The United States may continue attempts to deploy its military infrastructure on the soil of Afghanistan neighbors, Russia warns.
“Well aware of the Americans’ intrusiveness, I do not rule out that they will be pressing for the same aim from different sides. I’ve heard that they have been trying to persuade India to grant the Pentagon some opportunities on the Indian territory,” Russian Foreign Minister Sergey Lavrov told the Rossiya-24 round-the-clock television news channel in an interview.
Lavrov recalled that Russian President Vladimir Putin told his US counterpart Joe Biden at the Geneva summit in July “Russia is categorically against attempts to conclude agreements with the Central Asian countries on the deployment of US military infrastructure on their territory with the aim of delivering so-called over-the-horizon strikes against targets in Afghan territory.”
Lavrov stressed that such proposals from the United States had also been received by Pakistan, which rejected them, and by Uzbekistan, which stated in public that its Constitution left no room for any actions like the deployment of foreign bases in its territory.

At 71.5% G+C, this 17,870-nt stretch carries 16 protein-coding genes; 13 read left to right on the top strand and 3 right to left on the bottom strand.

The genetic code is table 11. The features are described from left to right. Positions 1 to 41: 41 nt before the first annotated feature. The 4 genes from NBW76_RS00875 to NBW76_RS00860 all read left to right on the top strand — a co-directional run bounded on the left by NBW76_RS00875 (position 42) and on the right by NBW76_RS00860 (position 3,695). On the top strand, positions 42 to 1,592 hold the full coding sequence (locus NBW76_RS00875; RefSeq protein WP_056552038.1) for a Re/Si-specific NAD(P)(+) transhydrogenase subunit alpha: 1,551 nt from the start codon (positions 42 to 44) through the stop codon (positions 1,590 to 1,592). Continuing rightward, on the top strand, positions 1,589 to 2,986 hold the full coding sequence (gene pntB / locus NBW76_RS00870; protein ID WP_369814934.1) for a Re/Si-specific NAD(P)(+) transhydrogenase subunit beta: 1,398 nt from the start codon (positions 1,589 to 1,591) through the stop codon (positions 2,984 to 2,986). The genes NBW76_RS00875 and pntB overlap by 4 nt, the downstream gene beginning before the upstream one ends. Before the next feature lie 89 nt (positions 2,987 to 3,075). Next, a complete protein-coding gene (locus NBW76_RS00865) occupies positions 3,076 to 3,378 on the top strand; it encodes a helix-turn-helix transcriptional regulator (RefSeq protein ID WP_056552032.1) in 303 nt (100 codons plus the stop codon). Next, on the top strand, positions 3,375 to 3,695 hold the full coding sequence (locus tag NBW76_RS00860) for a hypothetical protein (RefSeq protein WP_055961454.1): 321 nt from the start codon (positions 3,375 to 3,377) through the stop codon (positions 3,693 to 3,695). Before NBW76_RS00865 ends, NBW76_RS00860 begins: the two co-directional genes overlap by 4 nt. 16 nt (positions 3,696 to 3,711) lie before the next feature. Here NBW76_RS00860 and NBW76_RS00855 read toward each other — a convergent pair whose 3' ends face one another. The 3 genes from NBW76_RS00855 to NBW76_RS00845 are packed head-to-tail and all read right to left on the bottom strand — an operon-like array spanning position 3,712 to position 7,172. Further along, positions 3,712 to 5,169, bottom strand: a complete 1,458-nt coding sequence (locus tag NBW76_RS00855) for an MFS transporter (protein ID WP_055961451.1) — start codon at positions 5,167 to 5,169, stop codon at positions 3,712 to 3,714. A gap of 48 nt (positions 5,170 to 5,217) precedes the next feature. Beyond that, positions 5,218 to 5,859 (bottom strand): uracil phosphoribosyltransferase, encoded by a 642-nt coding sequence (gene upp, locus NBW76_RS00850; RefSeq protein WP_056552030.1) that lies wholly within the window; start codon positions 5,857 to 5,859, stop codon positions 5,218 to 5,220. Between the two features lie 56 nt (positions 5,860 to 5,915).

“Kyrgyzstan, too, as represented by its president, said it does not wish this, either,” Lavrov added.
On October 27, Russia’s FM in a video message urged Afghanistan’s neighbors to prevent US and NATO military presence on their territories.
The Taliban movement, driven out of Kabul by the forces of the Northern Alliance with support from the US-led international coalition in November 2001, launched a large-scale operation twenty years later for control of Afghanistan after Washington in the spring of 2021 unveiled plans for curtailing its military mission. On August 15, the radicals entered Kabul without encountering any resistance. President Ashraf Ghani stepped down and left the country.
The Taliban on September 6 announced the whole territory of Afghanistan was under their control. On September 7, they unveiled the composition of an interim government.